A heartfelt “Thank You!” to ALL those who brought a non-perishable food item to the SKIL Resource Center Annual Meeting. Those items went to the food pantry at the Parsons Nazarene Church (300 E. Main). There are great needs especially at this time of year. We do so appreciate your generosity. The pantry is open on Tuesdays from 11:00am – 1:00pm. If there is a need we will do our best to help. Again, thank you so much!!! God bless!
Pam Spohn (SKIL) & the other Workers at the PNC Food Pantry.
THANK YOU SPONSORS!!!
For making SKIL’s 2018 Annual Meeting and Celebration Dinner event a great success!
We deeply appreciate your community support!
- Babcock Mfg. Inc.
- Bank of Commerce
- Carvin Wilson
- Commercial Bank
- Farmers Bank
- Home Savings Bank
- Iron Press LLC
- Jennifer Eichinger, CPA
- Pittsburg Ford
- Queen City Antiques
- The Mustard Seed
- Thomas Sewell, CPA, LLC
- Video Center
- Wall Funeral Services
Happy Holidays from SKIL Resource Center!
by Andy Rausch and Joe Reinecker
This year, like always, Southeast Kansas Independent Living will be having an annual meeting and Christmas dinner. This year the event will be held on Friday, December 7th at the Parsons VFW 704 (105 E. Main). It will begin at 5:30 pm and last until 11. According to SKIL CEO/President Shari Coatney, this year's keynote speaker will be Mike Oxford, the former director of the Topeka Independent Living Resource Center and Kansas ADAPT organizer.
“Mike is about to retire, so we asked him to be our speaker, which is pretty exciting,” said Coatney. “He's a good speaker and he's good at getting people fired up.”
Last year was the first time the dinner featured a 50/50 drawing. It proved to be a success and they are doing that once again. “Hopefully this year it'll be even bigger and better,” Coatney explained. “That's fun and exciting, and it's also a way for us to help pay for the dinner. And somebody will get to go home with some extra cash in their pocket.” There will also be door prizes awarded.
As usual, there will also be an awards ceremony for deserving individuals. “We have a very diverse group accepting awards this year, and that's exciting,” said Coatney. “The board members had so many worthy nominations for people to be recognized this year, and that's a really cool thing.” In addition, there will also be elections for the Board of Directors at SKIL.
Coatney says the main point of the dinner is to provide people who don't get out of their homes very often to have a place to go and have fun at the holidays. “It offers the opportunity for socialization to people who don't normally get that,” said Coatney. “A lot of people with disabilities don't have many opportunities to let their hair down and have fun and be accepted for who they are and whatever their abilities and limitations are. They can dance and not feel uncomfortable dancing in a wheelchair.”
This year's caterer will be Mom's Best, and they will be serving roast beef, potatoes, a vegetable, and roll. “We've had them cater the past few years and it always works out smoothly,” said Coatney. “The food is good and they take care of everything, such as serving food and cleaning up afterwards.”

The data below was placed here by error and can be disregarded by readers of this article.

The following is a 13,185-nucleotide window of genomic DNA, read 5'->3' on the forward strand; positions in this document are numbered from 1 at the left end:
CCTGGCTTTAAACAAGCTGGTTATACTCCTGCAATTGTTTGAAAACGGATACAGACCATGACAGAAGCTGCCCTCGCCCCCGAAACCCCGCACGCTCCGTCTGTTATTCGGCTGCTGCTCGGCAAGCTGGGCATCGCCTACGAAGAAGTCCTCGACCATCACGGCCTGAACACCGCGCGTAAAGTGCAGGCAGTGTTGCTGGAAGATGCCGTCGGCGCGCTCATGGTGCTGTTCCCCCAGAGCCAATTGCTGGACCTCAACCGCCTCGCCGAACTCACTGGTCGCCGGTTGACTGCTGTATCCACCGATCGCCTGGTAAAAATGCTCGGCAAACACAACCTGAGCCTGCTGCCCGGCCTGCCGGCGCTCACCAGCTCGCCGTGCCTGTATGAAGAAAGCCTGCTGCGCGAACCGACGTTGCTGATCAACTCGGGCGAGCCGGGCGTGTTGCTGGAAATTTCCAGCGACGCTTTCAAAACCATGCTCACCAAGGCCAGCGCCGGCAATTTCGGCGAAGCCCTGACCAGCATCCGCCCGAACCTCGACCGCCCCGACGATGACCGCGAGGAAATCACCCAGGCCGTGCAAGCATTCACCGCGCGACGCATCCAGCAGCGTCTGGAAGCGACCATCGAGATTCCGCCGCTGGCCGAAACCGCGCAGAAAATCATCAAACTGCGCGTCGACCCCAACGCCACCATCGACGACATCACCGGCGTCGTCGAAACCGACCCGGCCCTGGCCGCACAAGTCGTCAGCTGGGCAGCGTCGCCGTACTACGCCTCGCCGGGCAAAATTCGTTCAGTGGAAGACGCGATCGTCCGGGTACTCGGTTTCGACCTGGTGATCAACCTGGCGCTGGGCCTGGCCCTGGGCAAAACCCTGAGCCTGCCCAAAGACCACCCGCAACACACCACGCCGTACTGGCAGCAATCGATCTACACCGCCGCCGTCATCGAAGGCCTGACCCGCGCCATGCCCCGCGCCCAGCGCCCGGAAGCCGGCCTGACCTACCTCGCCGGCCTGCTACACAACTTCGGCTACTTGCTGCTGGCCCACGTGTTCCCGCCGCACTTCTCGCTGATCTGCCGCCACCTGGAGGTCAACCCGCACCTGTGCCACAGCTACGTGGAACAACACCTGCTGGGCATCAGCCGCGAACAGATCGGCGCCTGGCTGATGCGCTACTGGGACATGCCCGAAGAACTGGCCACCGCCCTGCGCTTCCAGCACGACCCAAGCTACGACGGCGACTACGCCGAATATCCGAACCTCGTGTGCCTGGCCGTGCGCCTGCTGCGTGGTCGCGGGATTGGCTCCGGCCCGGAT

The event is open to SKIL customers, employees, and the general public.
A cafe featuring robot waiters remotely controlled from home by people with severe physical disabilities opened Monday in Tokyo's Minato Ward.
Five robots, 1.2 meters tall, controlled by disabled people with conditions such as amyotrophic lateral sclerosis, a form of motor neuron disease, took orders and served food at the cafe that opened on a trial basis.
The cafe, which will be open until Dec. 7, deploys OriHime-D robots that transmit video footage and audio via the internet, allowing their controllers to direct them from home via tablets or computers.
"The robots enable physical work and social participation," Kentaro Yoshifuji, CEO of Ory Lab Inc, the developer of the robot and one of the three organizers of the cafe, said at a press conference.
Ten people will work shifts for 1,000 yen per hour.
The three entities, including the Nippon Foundation and ANA Holdings Inc., aim to launch a permanent cafe by the 2020 Tokyo Olympics and Paralympics.
The organizers said Monday they have also formed a partnership to further promote employment assistance for disabled people by utilizing remotely controlled robots.
"Avatar robots have potential...for transportation and communication," ANA Holdings chairman Shinichiro Ito said.
by Joe Reinecker and Andy Rausch
The Chanute SKIL center recently relocated to a new location at Four East Main on November 19th. The Chanute location is primarily a one-person operation; there are several part-time workers, but Independent Living Coordinator (ILC) Sharon Traylor is the only full-time employee. The center provides services to roughly 120 customers from Neosho, Woodson, and Allen counties.
The decision to relocate (after having been at the previous location for five years) was largely a consideration of space, or a lack thereof. “The building we had was really narrow and the customer room was really small, so we couldn't get very many people in it and you couldn't really move,” explains Traylor. “The new building has a nice big place for reception, an actual office, and lots of room for the customers. It's much, much better than what we had.
“Now we will have much more room to participate in the activities,” she continued. “They will be able to talk to me without hearing a lot of commotion or interruptions from the same room. This will also allow us to leave the activities set up without having to take them down every time we have a meeting.”
Another key feature of the new location will be multiple handicapped bathrooms, whereas the previous office had just one.
“Moving into this new building is going to be great for us,” said Traylor. “I'm really happy about the move.”